BEDFORD, N.H. – John Delaney’s not your typical 2020 Democratic presidential candidate.

With many of his rivals for the nomination running to the left, the former congressman from Maryland is carving out a more moderate path and taking aim at two top wish-list items for the progressive base -- the Green New Deal and "Medicare-for-all."


And he's not the only one. While every other Senate Democrat running for president has signed onto the Green New Deal, potential presidential candidate and Ohio Sen. Sherrod Brown defended his decision not to on Tuesday: "I don't need to co-sponsor every bill that others think they need to co-sponsor to show my progressive politics."

Speaking at a breakfast sponsored by the Christian Science Monitor, Brown also said he views expanding Medicare to Americans age 50 and older as a more workable step than moving directly to single-payer health care.

Delaney was even more pointed while speaking Tuesday morning at "Politics and Eggs," a must stop in the first-in-the-nation primary state of New Hampshire. Delaney called for a “sense of common purpose and unity” and described himself as centrist, “which I don’t think is a dirty word.”

The longshot for the nomination who launched his White House bid in July of 2017 – just six months into Donald Trump’s presidency – highlighted his own push to combat climate change, touting his bill to implement a carbon tax.

But he took aim at the Green New Deal, the sweeping proposal that aims to transform the country’s economy to fight climate change -- while enacting a host of new health care and welfare programs.

“I don’t actually think the Green New Deal is the right way to go,” he spotlighted. “I certainly support the fact that it’s put a lot of attention on this incredibly important issue but I don’t support the notion of making it harder to get something done on climate change.”

“If we want to actually make a difference on climate change, we have to do something right away and it’s got to be big. And there are some things that we can do that are big right away,” he told reporters. “So let’s not do things to make that it harder. If you actually tie climate change to universal health care, then you’re making it five times harder to do anything on climate change.”

Delaney’s stance puts him squarely at odds with many of his White House rivals. Seven senators either running for the Democratic presidential nomination or seriously weighing bids have signed on as co-sponsors to the Green New Deal, which was announced last week by freshman progressive rising star Rep. Alexandria Ocasio-Cortez of New York and veteran Sen. Ed Markey of Massachusetts.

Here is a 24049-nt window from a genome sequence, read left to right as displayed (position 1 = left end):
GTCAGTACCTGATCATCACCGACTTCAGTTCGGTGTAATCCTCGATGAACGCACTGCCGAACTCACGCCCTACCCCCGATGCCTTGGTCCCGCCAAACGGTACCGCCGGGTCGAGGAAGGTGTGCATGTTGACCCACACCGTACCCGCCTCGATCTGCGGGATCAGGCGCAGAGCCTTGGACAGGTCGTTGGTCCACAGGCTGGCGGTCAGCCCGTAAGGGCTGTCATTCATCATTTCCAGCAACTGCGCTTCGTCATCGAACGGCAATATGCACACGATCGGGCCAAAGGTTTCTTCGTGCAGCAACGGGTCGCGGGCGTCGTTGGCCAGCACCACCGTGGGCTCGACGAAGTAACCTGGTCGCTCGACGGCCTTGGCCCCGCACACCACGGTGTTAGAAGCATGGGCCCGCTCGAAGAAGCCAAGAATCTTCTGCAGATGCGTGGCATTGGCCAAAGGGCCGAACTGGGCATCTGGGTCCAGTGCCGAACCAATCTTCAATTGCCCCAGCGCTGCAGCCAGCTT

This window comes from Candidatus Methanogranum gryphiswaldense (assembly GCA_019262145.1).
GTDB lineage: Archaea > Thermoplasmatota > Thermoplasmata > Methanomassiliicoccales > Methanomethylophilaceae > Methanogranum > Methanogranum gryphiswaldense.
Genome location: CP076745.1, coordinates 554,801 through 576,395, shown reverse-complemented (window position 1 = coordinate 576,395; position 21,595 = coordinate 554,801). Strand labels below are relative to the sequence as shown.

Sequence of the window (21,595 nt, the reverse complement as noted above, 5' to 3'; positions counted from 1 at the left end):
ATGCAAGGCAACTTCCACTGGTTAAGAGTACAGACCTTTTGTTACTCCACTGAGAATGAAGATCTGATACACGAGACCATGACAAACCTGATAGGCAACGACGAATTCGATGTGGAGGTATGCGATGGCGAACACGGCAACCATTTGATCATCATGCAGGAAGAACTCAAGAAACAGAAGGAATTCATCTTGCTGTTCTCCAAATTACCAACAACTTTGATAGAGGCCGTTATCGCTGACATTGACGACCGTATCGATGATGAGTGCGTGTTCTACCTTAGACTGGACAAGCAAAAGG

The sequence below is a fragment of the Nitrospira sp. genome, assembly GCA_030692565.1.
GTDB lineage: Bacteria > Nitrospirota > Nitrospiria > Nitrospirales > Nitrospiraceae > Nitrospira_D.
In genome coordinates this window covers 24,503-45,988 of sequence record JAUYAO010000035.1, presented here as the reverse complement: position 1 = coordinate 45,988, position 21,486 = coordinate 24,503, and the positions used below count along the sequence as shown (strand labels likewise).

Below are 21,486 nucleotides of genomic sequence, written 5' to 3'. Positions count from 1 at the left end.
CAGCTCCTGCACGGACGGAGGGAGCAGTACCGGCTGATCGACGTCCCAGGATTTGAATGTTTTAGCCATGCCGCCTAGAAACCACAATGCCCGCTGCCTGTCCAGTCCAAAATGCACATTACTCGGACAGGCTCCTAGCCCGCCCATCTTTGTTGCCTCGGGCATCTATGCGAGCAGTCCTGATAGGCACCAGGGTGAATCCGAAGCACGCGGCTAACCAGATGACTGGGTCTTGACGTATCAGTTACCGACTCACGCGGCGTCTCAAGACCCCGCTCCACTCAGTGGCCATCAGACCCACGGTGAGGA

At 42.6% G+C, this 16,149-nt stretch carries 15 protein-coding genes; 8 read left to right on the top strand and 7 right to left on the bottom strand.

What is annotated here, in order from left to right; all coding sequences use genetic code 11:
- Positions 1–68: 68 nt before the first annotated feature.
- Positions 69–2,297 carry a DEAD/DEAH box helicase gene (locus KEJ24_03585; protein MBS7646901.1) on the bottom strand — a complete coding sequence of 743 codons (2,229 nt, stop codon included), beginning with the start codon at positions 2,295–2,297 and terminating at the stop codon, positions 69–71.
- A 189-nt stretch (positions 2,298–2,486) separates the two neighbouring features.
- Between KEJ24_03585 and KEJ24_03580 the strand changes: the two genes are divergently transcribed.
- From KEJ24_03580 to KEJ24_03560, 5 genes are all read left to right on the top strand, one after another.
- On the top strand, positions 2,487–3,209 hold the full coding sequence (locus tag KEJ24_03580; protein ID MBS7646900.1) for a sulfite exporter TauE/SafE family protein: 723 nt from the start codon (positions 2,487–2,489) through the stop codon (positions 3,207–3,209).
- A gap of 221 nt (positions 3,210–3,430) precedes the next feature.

On health care, Delaney called for fixing the Affordable Care Act, better known as ObamaCare, and said if elected he would “roll out a plan for universal care, which would make health care a right.”

But he criticized "Medicare-for-all," pointing to the “bill that currently exists in the United States Senate, which I do not think is good policy.”

“I think we should use Medicare as a model without Medicare-for-all,” he added.


Delaney, who spotlighted that he “was ranked third most bipartisan of the Congress” during his three terms on Capitol Hill, said, “I’m running basically a fundamentally different race” than his Democratic rivals. “My campaign is about solving problems, focusing on the future and bringing the country together. So I’m a unifier, not a divider, a problem solver, not a goalpost mover.”


Asked by Fox News if many of the other Democratic White House hopefuls are too far to the left, Delaney said: “I think I’m the only one running as a problem solver. And I think there are two ways to seek the presidency. You can try to divide and create some goals that are unrealistic. I think that’s wrong … or you can actually try to unify the country.”

Delaney also briefly slammed Trump, saying: “I think our current president is the divider in chief in many ways. I think he wakes every day and tries to divide the country. But I don’t even blame him because I think he’s punctuation of decades of terrible politics.”

He warned of a chilling political future, saying the country’s “potentially looking at a world where every political disagreement in the future could be met with violent protests outside the Capitol.”

And he called for presidents to go to the floor of the House of Representatives every three months to answer questions from members of Congress live on national TV.

The 55-year-old Delaney was raised in northern New Jersey by working-class parents. He found success as a banking entrepreneur and is worth nearly $90 million, which made him one of the wealthiest members of the U.S. House during his three terms in Congress.


Delaney’s appearance at "Politics and Eggs" came during a jam-packed three-day swing through New Hampshire, his 14th trip to the state since launching his campaign for president.

The Associated Press contributed to this report.